Any intelligent operator knows the value of constructive customer feedback. Yet finding a balance between British face-to-face politeness, and moanerati online culture can be a challenge, amid a deluge of data. MCA’s Finn Scott-Delany seeks advice from experts at MCA Insight/HIM, Yumpingo, and Supersonic Inc.
Dodo Pizza, the Russian tech-centric operator, faced an odd conundrum when it opened its first UK site: how to learn what its customers really think when they are courteous to a fault.
In Eastern Europe and Russia customers were not in the least bit shy about giving negative feedback.
“Most of them won’t have any problem saying something like, ‘was this sandwich dead for a week before you put its corpse in a microwave and resurrected it?” Max Kotin, Dodo’s head of communications said.
Yet the c450 pizza concept soon learned things were different over here, and it was a challenge they would have to overcome during 18 months of testing the pilot store.
“Folks here are super polite, and everything is coated with a few layers of pleasantries,” Kotin added. “So ‘not my first choice’ might in reality mean ‘utterly disgusting’.
“For a business, this nice culture can pose a real challenge. How do you improve your product if you can’t receive honest feedback?”
It’s a position any operator who has entered a new international market will sympathise with – understanding the wider cultural differences.
Meanwhile the hospitality industry has been notoriously slow to adopt more scientific methods of gathering data, traditionally opting for the more genial, but less reliable face to face interaction.
Even opening in new regions are areas, can pose its challenges, particularly when it comes to serving international cuisines.
For the launch of contemporary Chinese restaurant Kym’s for instance, Andrew Wong and White Rabbit Fund’s Chris Miller had no problem in getting honest feedback from Wong’s family friends who had cut their teeth in Chinatown.
Miller told MCA during the soft launch period, they would disregard any positive feedback and instead concentrate on the negative to improve the offering.
Cultural differences in the way people express themselves vary across sectors too, according to Mark McColloch of Supersonic Inc.
“In America, what I found is people wouldn’t say what they meant,” he says. ”In business, it was layered with hyperbole, they’d be like, ‘great idea!’ - even when stuff didn’t land. You’re trying to work out almost a different language.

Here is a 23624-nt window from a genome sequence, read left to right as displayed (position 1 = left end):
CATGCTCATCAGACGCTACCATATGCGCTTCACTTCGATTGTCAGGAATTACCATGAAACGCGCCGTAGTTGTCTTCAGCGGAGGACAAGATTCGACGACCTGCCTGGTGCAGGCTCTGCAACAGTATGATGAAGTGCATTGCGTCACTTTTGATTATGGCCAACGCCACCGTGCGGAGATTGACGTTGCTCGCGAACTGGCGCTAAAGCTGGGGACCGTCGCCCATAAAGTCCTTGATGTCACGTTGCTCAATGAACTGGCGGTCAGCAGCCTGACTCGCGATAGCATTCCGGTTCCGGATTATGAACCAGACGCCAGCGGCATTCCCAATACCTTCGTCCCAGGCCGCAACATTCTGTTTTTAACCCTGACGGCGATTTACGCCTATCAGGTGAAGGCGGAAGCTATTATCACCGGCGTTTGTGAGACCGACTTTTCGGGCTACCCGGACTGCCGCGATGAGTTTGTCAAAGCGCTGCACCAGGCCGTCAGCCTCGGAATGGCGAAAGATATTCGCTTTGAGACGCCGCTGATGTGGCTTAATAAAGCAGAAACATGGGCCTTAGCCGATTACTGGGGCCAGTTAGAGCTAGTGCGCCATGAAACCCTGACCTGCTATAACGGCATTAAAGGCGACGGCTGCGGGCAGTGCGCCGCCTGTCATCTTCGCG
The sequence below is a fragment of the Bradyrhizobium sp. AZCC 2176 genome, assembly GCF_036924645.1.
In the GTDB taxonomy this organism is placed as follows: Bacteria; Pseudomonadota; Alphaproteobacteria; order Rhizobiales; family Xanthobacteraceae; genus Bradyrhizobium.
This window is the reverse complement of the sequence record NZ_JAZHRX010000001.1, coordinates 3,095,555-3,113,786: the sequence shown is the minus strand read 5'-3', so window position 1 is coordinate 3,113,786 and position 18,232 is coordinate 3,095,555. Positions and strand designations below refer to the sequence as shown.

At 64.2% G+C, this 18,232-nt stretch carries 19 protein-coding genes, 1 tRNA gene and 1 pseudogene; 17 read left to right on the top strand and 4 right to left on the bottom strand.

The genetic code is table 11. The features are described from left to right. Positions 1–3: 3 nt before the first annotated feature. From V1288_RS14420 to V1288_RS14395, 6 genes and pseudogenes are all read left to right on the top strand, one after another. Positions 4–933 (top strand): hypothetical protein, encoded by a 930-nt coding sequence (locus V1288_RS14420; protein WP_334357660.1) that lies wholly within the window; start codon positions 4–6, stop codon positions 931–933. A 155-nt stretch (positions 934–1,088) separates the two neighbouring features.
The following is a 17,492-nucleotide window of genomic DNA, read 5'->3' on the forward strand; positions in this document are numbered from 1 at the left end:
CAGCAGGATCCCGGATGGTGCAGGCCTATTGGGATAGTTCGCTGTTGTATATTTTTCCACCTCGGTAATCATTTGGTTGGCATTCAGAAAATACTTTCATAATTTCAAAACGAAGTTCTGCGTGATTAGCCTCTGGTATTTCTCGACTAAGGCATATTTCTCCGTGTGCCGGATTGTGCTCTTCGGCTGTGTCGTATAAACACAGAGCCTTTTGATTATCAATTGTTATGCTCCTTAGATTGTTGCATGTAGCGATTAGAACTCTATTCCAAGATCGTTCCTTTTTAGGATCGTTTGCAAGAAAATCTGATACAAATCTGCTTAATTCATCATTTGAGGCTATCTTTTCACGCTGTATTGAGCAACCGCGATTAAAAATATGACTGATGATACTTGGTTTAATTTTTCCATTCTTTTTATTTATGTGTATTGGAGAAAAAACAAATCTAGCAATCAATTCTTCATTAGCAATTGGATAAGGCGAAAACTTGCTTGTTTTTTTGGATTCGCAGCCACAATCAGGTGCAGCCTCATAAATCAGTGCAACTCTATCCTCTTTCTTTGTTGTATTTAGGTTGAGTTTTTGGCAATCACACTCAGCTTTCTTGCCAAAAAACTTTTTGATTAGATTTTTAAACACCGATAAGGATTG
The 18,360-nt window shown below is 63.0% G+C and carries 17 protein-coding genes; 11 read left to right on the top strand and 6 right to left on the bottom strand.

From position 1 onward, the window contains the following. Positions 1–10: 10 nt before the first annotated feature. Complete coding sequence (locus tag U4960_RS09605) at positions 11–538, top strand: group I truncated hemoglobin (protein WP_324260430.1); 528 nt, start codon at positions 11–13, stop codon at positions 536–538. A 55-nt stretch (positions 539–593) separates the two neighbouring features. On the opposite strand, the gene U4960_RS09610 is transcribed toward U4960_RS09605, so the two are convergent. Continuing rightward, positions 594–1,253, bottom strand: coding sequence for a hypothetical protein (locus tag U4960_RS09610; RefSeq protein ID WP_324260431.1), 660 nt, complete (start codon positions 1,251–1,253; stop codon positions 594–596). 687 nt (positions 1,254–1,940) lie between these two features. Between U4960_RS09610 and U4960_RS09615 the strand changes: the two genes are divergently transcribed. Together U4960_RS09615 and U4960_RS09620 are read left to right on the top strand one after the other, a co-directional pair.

“In food and drink they’re pretty honest – though perhaps not as rude as in Russia.
“I think what you need to do is to work with local people who understand those differences. Scottish people are more direct, Northern people are more direct. Its navigating those nuances and asking local people for the opinion.”
One way to fail at getting honest feedback is the go-to, ‘was everything alright with your meal?’ question, moments after the food has arrived, which only ever elicits a generic response.
Much more effective is a more open question, such as ‘what could we have done better’, McCulluch says.
“If you can play on the empathy and sympathy of the UK customer, and say help us be the best you possibly can be.
“There’s a fine line though – you’ve got to be respectful of people’s time.”
From a scientific perspective, consumer research is full of pitfalls and must be taken with a pinch of salt.
An understanding of the market, context, latest trends, is crucial, and one of the fundamental differences when looking at market data compared to consumer data, according to Val Kirillovs, research & insights director at MCA and HIM.
“If the sales data tells you that the market is up by 5% it is hard to misinterpret it, but if the shopper tells you that something is important to them you need to do a lot more digging around to understand why that is and if that is really the case.”
Questionnaires for instance should not lead respondents to specific conclusions, viable answer options are important, while checks and balances to cross-reference the answers is helpful.
“Consumer feedback is a lot more powerful with the use of benchmarks, you need something to compare it to and look at it in the context. In this case you will understand a lot clearer what ‘not my first choice’ actually means”, Kirillovs adds.
The dawning realisation of the importance of consumer feedback in a highly competitive, fragmented market, has led to a number of technology players emerge with solutions.
One of those is Yumpingo, which cites its success so far to the “unobtrusive and natural” way it solicits opinion.
Founder Gary Goodman describes lost opportunities for insights where dissatisfied guests leave, never to return.
“It may be politeness where consumers don’t have anything nice to say, so they don’t say anything at all,” he says. “I believe it’s more that restaurants don’t offer their guests the chance to share their opinion without the risk of conflict.
“Guests won’t want to enter into what may be a contentious conversation when all they wanted from their visit was a burger, a beer, and perhaps some social time with friends. Review sites like TripAdvisor and Yelp have built their brands on the principle of a one-sided conversation often steeped in negative commentary.”
The ability to have an honest conversation was a vital part of the gaining a broader insight into the customer journey, Goodman said.
And like an most consumer-facing technology a “frictionless” experience is cited as key to use and adoption.
“We have found that consumers are amenable to sharing their feedback if the task of doing so is quick and painless, and doesn’t present any awkward interactions with restaurant staff. Restaurants learn the positive, which is to be celebrated and repeated, as well as the negative, which a restaurant can use to improve.”